Life floods with challenges for Eliza Jane.  In a matter of twenty short years, she has left her Irish family and homeland.  Endures unrelenting deaths, accompanied by grief and loss.

Her eldest child is Margaret, my great aunt, who never marries, has no children and lives weeks shy of her 103rd birthday.  She spoke proudly of her mother, Eliza Jane, who made ends meet by taking in laundry from wealthy homeowners.  She was said to wash and bleach their linens whiter and brighter than anyone else had ever done.

I think of Eliza Jane when I read Mark chapter 9.  The story of Jesus’ transfiguration.  He’s changed in appearance, talks with Moses and Elijah, and hears the voice of the Father affirming His love for His only Son Jesus.  Mark records that Jesus’ ‘…clothes became dazzling white, whiter than anyone in the world could bleach them’ (v.3).

Jesus lightens our load of guilt and shame.  We live in a dark world, one made not a bit brighter by sin.  Jesus will help us see ourselves as we are.  That same light will cleanse, disinfect and illumine.  In Jesus, we’ve never looked so good!  In His hardworking hands, we’ll shine forever!

Thank you, Jesus, for being our light and life.  Amen.


Yes, I’ve ordered botox!!  Why not?  After what I’ve been through?  My wife and I drive to the ticket area of Butchart Gardens in Victoria, British Columbia.  Hinting for a discount, I ask if they offer either a senior reduction.  Very nicely she says that they don’t, but would I prefer a ‘close to park’ pass so we could hobble into the gardens on our aged legs!

Then I get an invitation to my high school class ‘Our 70th Birthday Party’ bash in Florida next April.  70th?  Are we really that old?  To top it off, I’ve sent my photo, as requested, to the Moody Bible Institute’s Alumni Department where they will announce the publication of my daily devotional book.  Sue took a number of pictures of me.

Now you know why I’ve ordered Botox.  Not!  Psalm 90: 10–‘The length of our days is seventy years–or eighty, if we have the strength; yet their span is but trouble and sorrow, for they quickly pass, and we fly away’.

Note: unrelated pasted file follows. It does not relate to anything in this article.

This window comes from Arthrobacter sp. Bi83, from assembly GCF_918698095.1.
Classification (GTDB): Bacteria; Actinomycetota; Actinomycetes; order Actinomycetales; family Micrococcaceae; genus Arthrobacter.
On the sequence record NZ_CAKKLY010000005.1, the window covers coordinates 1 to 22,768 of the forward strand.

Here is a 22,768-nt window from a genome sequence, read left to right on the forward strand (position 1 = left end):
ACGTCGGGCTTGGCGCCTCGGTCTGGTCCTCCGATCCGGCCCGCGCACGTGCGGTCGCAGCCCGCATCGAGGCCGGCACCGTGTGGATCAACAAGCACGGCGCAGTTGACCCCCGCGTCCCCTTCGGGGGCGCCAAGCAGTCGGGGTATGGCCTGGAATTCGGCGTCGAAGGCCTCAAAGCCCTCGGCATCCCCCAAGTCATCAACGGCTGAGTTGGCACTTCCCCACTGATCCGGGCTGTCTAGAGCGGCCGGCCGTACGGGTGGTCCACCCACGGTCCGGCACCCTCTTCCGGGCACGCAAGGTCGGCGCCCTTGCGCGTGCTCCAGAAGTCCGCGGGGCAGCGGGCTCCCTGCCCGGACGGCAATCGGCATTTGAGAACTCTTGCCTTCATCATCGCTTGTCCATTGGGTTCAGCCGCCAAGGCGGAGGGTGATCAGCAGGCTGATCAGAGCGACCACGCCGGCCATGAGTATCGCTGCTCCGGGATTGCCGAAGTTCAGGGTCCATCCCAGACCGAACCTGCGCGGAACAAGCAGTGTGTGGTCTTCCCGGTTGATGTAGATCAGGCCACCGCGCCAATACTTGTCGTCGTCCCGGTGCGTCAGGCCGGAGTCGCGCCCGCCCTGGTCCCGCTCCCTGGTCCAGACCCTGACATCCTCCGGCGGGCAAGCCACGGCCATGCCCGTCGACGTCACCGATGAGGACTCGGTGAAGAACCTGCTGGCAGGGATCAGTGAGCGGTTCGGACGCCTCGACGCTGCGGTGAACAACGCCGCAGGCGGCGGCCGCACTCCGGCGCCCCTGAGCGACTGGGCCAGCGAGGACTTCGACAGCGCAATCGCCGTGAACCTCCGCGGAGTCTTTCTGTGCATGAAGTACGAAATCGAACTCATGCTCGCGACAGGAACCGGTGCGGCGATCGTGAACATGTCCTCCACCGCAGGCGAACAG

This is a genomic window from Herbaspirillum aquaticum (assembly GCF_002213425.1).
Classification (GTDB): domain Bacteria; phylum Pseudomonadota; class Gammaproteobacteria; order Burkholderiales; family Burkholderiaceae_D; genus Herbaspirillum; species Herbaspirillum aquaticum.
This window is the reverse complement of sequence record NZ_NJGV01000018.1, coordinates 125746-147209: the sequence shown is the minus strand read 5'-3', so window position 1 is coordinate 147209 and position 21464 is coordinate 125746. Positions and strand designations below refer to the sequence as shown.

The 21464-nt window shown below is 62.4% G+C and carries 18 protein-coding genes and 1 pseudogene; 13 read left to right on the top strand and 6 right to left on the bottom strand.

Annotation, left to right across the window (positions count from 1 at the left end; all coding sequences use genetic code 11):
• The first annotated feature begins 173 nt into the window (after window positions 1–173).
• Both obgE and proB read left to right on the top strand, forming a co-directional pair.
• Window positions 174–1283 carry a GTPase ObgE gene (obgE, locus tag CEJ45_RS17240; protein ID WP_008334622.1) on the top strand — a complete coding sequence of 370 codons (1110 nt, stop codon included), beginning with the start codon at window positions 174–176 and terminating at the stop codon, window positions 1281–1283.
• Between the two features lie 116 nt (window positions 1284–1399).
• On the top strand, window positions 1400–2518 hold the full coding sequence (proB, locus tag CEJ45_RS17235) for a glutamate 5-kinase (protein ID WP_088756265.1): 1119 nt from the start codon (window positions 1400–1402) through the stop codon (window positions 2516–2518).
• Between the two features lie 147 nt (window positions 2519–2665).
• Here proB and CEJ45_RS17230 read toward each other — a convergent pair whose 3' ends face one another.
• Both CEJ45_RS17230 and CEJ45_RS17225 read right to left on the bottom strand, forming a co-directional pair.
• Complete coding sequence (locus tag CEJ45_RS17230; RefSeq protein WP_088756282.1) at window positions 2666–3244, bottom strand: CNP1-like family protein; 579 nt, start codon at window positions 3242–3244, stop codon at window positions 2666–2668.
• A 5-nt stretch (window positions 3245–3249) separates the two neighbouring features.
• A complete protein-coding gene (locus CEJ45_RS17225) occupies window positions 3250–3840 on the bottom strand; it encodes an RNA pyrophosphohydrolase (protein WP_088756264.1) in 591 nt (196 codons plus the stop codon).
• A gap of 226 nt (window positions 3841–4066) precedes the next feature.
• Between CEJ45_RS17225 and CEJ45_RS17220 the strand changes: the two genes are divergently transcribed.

Moses says: ‘… to number our days’ (v.12).  Cherish each one.  Make them count.  Determine to get closer to God, and we’ll find wisdom.

Pray to be satisfied and content with all the blessings the Lord has given.  Not focusing on what we don’t have or what could have been.  Forget rehashing all those sins we’ve confessed to God but still carry around.  When He forgives, He forgives.  I need to believe Him more and more.  You too?  Wisdom, even if a bit late, is well worth having!


For all your blessings, Lord, we thank you.  Amen.



You think my proofreading failed, don’t you?  Should be ‘forest’, not ‘for us’.  Let me explain.  Isaiah 53 is one of the Bible’s premier chapters.  Speaks of what the Messiah will do…for us.  Get it?  For us!

Verse 4 pictures the Messiah carrying our griefs and sorrows.  For us.  Where our sins are placed on a cross (v.5).  For us.  He was wounded.  For us.  Oppressed and afflicted.  For us.   No complaints.  No objections.  No excuses.   ‘…cut off out of the land of the living, stricken for the transgression of my people’ (v.8).  For us.

Verse 10–‘…it was the will of the Lord to crush Him; He has put Him to grief…’  ‘…He poured out His soul to death…yet He bore the sin of many…’ (v.12).  For us.  When you look at the cross of Jesus, don’t miss seeing that it was all for us.

Some thoughts cross my mind.  One is the huge debt I owe Him.  However, my debt He paid…in full.   Now, it’s not so much what I owe Him, but how much I want to serve Him out of gratitude for all He’s done.

Another thought– must I still do my part to earn forgiveness?  Perish the thought.  Move forward by His grace and mercy, propelling you along, not looking back as Lot’s wife did, that salty soul!  More like what the Apostle Paul encourages–  ‘…forgetting what lies behind and straining forward to what lies ahead, I press on toward the goal for the prize of the upward call of God in Christ Jesus…’ (Philippians 3:13-14).  For us…forward!

Thank you Jesus for dying on the cross to forgive all our sin.  Amen.

A NOSE BY ANY OTHER NAME!…Exodus 34: 1-7

My father had a rather good-sized nose!  He would often kid about it saying that when he had a cold, he got his money’s worth!  That was our Dad!  A great guy.  Someone you enjoyed being with.  Even with his large nose!  A person who can laugh at themselves is a joy.

Where am I going with this?  Exodus 34 is one of the most amazing chapters in all the Bible.  The Lord passes in front of Moses on Mount Sinai, proclaiming who He is.  How compassionate He is.  How gracious and giving.  Slow to anger, forgiving not only slight matters but also ‘…wickedness, rebellion and sin’ (v. 7).

What about my father’s nose?  None of your business!  Well, I guess it is, since I mention it!  One of the attributes of God is His being ‘slow to anger’.  Literally, in Hebrew language,  ‘long of nose’!  My father would agree!  The Lord is patient and long-suffering, slow to anger with ‘long of nose’.

What does that mean?  Hebrew people picturethe body’s blood travelling from the tip of your toes to the end of your nose.  A long journey.  Apt picture of someone with patience and a long-fuse.  If God were otherwise, we’d all be toast in a matter of seconds.  Me first!